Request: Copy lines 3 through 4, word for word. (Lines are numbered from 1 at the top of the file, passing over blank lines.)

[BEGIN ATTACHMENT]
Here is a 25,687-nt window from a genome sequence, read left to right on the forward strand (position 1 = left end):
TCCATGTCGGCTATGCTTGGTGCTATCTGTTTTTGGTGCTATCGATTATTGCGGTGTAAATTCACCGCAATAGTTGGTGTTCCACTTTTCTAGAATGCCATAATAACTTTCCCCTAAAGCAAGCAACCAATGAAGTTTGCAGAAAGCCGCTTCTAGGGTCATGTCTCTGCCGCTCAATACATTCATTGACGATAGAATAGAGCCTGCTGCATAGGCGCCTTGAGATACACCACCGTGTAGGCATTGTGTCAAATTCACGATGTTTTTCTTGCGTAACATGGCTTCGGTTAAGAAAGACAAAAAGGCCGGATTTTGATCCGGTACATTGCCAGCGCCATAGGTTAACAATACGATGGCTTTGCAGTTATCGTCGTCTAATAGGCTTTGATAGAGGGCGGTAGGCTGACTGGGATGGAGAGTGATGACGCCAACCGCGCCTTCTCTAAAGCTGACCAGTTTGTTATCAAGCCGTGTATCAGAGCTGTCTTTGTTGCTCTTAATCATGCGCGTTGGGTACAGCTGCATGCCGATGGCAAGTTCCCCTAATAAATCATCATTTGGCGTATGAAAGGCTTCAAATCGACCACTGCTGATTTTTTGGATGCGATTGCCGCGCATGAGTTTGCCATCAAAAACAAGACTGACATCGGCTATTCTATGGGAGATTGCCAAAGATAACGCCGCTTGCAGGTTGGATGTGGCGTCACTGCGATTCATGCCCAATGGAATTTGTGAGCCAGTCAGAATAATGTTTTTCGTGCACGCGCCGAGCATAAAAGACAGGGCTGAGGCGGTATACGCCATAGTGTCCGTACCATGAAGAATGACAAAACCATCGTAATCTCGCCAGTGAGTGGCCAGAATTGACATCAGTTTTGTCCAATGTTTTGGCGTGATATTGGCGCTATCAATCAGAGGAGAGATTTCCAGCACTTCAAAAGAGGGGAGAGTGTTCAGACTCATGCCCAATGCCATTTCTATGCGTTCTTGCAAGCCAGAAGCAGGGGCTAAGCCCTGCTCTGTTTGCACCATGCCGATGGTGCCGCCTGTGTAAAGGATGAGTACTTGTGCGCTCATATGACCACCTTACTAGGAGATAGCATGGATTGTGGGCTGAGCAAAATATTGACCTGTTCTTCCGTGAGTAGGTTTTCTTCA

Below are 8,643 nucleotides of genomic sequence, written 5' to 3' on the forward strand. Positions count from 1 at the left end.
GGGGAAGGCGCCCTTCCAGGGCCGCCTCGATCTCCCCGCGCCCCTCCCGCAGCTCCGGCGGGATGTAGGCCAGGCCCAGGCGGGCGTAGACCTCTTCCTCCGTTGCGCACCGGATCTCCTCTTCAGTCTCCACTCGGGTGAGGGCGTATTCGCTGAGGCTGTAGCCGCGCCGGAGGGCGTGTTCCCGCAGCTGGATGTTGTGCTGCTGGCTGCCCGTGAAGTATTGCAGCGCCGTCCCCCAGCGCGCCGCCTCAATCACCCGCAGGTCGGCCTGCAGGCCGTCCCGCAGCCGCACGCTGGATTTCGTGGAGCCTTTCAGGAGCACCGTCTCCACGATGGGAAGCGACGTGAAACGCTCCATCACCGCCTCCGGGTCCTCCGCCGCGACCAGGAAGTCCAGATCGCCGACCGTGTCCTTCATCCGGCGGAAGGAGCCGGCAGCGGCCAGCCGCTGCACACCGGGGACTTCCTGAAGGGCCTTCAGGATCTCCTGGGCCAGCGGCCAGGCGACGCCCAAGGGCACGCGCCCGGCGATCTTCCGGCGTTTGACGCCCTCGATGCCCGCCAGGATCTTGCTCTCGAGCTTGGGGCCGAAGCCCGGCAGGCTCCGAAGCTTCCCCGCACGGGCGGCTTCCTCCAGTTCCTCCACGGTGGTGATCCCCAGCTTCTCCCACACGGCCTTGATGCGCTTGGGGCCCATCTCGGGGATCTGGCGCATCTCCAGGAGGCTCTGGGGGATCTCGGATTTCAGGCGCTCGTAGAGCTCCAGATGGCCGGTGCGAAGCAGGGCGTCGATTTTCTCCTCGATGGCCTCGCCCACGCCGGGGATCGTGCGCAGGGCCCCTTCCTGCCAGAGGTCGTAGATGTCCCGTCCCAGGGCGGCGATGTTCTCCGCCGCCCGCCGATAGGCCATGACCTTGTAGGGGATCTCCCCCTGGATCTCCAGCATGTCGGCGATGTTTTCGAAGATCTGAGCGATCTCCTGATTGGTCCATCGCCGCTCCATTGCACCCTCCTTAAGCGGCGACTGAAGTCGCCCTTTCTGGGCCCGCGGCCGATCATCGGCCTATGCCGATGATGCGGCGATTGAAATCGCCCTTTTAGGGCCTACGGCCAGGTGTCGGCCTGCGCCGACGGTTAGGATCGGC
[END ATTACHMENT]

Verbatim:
Below are 8,643 nucleotides of genomic sequence, written 5' to 3' on the forward strand. Positions count from 1 at the left end.
GGGGAAGGCGCCCTTCCAGGGCCGCCTCGATCTCCCCGCGCCCCTCCCGCAGCTCCGGCGGGATGTAGGCCAGGCCCAGGCGGGCGTAGACCTCTTCCTCCGTTGCGCACCGGATCTCCTCTTCAGTCTCCACTCGGGTGAGGGCGTATTCGCTGAGGCTGTAGCCGCGCCGGAGGGCGTGTTCCCGCAGCTGGATGTTGTGCTGCTGGCTGCCCGTGAAGTATTGCAGCGCCGTCCCCCAGCGCGCCGCCTCAATCACCCGCAGGTCGGCCTGCAGGCCGTCCCGCAGCCGCACGCTGGATTTCGTGGAGCCTTTCAGGAGCACCGTCTCCACGATGGGAAGCGACGTGAAACGCTCCATCACCGCCTCCGGGTCCTCCGCCGCGACCAGGAAGTCCAGATCGCCGACCGTGTCCTTCATCCGGCGGAAGGAGCCGGCAGCGGCCAGCCGCTGCACACCGGGGACTTCCTGAAGGGCCTTCAGGATCTCCTGGGCCAGCGGCCAGGCGACGCCCAAGGGCACGCGCCCGGCGATCTTCCGGCGTTTGACGCCCTCGATGCCCGCCAGGATCTTGCTCTCGAGCTTGGGGCCGAAGCCCGGCAGGCTCCGAAGCTTCCCCGCACGGGCGGCTTCCTCCAGTTCCTCCACGGTGGTGATCCCCAGCTTCTCCCACACGGCCTTGATGCGCTTGGGGCCCATCTCGGGGATCTGGCGCATCTCCAGGAGGCTCTGGGGGATCTCGGATTTCAGGCGCTCGTAGAGCTCCAGATGGCCGGTGCGAAGCAGGGCGTCGATTTTCTCCTCGATGGCCTCGCCCACGCCGGGGATCGTGCGCAGGGCCCCTTCCTGCCAGAGGTCGTAGATGTCCCGTCCCAGGGCGGCGATGTTCTCCGCCGCCCGCCGATAGGCCATGACCTTGTAGGGGATCTCCCCCTGGATCTCCAGCATGTCGGCGATGTTTTCGAAGATCTGAGCGATCTCCTGATTGGTCCATCGCCGCTCCATTGCACCCTCCTTAAGCGGCGACTGAAGTCGCCCTTTCTGGGCCCGCGGCCGATCATCGGCCTATGCCGATGATGCGGCGATTGAAATCGCCCTTTTAGGGCCTACGGCCAGGTGTCGGCCTGCGCCGACGGTTAGGATCGGC